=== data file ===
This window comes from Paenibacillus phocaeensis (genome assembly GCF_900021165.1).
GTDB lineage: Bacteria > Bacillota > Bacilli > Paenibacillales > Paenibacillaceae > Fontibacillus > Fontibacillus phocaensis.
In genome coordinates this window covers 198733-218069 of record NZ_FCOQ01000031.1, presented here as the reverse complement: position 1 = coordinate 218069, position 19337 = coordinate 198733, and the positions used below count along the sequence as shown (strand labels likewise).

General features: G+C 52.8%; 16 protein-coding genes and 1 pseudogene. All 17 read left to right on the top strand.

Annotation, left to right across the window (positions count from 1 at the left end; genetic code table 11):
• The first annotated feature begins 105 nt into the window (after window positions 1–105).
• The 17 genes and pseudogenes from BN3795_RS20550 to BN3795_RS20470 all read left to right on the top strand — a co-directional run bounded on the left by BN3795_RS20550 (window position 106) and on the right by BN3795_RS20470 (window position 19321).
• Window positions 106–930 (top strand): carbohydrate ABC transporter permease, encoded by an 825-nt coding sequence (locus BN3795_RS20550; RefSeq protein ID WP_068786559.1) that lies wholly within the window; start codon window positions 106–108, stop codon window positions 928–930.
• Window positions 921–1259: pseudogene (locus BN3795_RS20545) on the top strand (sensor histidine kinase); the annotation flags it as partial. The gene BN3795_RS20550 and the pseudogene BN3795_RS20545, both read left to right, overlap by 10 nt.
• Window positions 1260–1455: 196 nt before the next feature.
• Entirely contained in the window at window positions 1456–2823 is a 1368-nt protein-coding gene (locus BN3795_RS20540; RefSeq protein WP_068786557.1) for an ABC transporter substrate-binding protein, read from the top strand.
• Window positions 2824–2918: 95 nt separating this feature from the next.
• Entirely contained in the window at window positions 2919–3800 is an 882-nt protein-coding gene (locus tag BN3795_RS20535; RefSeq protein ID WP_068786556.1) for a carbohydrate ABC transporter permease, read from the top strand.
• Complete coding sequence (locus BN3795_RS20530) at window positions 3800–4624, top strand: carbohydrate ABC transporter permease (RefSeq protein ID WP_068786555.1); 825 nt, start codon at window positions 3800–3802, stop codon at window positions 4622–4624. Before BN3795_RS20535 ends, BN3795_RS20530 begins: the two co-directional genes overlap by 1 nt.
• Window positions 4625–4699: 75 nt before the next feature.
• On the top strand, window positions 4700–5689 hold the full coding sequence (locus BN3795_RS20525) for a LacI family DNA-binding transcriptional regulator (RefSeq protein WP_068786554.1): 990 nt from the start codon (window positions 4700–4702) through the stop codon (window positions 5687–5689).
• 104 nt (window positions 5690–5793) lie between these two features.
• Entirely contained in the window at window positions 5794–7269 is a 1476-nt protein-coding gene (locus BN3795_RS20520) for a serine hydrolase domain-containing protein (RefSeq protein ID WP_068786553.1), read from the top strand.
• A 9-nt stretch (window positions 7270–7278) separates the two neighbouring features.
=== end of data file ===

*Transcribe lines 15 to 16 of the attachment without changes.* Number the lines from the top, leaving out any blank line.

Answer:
• Window positions 4625–4699: 75 nt before the next feature.
• On the top strand, window positions 4700–5689 hold the full coding sequence (locus BN3795_RS20525) for a LacI family DNA-binding transcriptional regulator (RefSeq protein WP_068786554.1): 990 nt from the start codon (window positions 4700–4702) through the stop codon (window positions 5687–5689).